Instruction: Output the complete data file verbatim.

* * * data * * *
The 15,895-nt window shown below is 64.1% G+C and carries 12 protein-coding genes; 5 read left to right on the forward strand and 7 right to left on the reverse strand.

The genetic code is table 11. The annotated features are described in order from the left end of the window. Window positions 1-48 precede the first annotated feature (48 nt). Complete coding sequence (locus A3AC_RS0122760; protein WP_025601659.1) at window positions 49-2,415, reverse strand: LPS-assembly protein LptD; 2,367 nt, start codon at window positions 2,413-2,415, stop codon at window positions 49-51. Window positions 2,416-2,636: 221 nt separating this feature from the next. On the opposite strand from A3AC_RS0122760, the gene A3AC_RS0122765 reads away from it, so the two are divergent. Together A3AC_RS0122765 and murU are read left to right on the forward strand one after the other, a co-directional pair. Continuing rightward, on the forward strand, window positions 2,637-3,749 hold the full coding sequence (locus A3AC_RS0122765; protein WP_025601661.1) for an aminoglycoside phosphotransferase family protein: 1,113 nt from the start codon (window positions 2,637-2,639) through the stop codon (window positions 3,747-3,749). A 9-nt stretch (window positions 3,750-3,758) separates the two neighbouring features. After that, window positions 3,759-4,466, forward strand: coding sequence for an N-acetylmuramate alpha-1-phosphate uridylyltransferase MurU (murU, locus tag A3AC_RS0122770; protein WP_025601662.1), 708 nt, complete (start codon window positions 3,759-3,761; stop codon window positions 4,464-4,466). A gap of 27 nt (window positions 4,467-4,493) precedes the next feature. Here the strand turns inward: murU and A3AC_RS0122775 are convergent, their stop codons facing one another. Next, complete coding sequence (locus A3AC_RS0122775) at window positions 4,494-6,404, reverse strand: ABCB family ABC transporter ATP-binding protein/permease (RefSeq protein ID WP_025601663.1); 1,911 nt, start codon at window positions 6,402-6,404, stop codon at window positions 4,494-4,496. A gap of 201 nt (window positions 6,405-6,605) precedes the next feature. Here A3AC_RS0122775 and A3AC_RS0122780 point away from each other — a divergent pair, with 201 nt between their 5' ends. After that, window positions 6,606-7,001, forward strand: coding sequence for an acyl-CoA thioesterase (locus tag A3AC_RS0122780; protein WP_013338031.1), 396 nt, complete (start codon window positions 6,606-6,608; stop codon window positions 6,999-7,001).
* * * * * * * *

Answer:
The 15,895-nt window shown below is 64.1% G+C and carries 12 protein-coding genes; 5 read left to right on the forward strand and 7 right to left on the reverse strand.

The genetic code is table 11. The annotated features are described in order from the left end of the window. Window positions 1-48 precede the first annotated feature (48 nt). Complete coding sequence (locus A3AC_RS0122760; protein WP_025601659.1) at window positions 49-2,415, reverse strand: LPS-assembly protein LptD; 2,367 nt, start codon at window positions 2,413-2,415, stop codon at window positions 49-51. Window positions 2,416-2,636: 221 nt separating this feature from the next. On the opposite strand from A3AC_RS0122760, the gene A3AC_RS0122765 reads away from it, so the two are divergent. Together A3AC_RS0122765 and murU are read left to right on the forward strand one after the other, a co-directional pair. Continuing rightward, on the forward strand, window positions 2,637-3,749 hold the full coding sequence (locus A3AC_RS0122765; protein WP_025601661.1) for an aminoglycoside phosphotransferase family protein: 1,113 nt from the start codon (window positions 2,637-2,639) through the stop codon (window positions 3,747-3,749). A 9-nt stretch (window positions 3,750-3,758) separates the two neighbouring features. After that, window positions 3,759-4,466, forward strand: coding sequence for an N-acetylmuramate alpha-1-phosphate uridylyltransferase MurU (murU, locus tag A3AC_RS0122770; protein WP_025601662.1), 708 nt, complete (start codon window positions 3,759-3,761; stop codon window positions 4,464-4,466). A gap of 27 nt (window positions 4,467-4,493) precedes the next feature. Here the strand turns inward: murU and A3AC_RS0122775 are convergent, their stop codons facing one another. Next, complete coding sequence (locus A3AC_RS0122775) at window positions 4,494-6,404, reverse strand: ABCB family ABC transporter ATP-binding protein/permease (RefSeq protein ID WP_025601663.1); 1,911 nt, start codon at window positions 6,402-6,404, stop codon at window positions 4,494-4,496. A gap of 201 nt (window positions 6,405-6,605) precedes the next feature. Here A3AC_RS0122775 and A3AC_RS0122780 point away from each other — a divergent pair, with 201 nt between their 5' ends. After that, window positions 6,606-7,001, forward strand: coding sequence for an acyl-CoA thioesterase (locus tag A3AC_RS0122780; protein WP_013338031.1), 396 nt, complete (start codon window positions 6,606-6,608; stop codon window positions 6,999-7,001).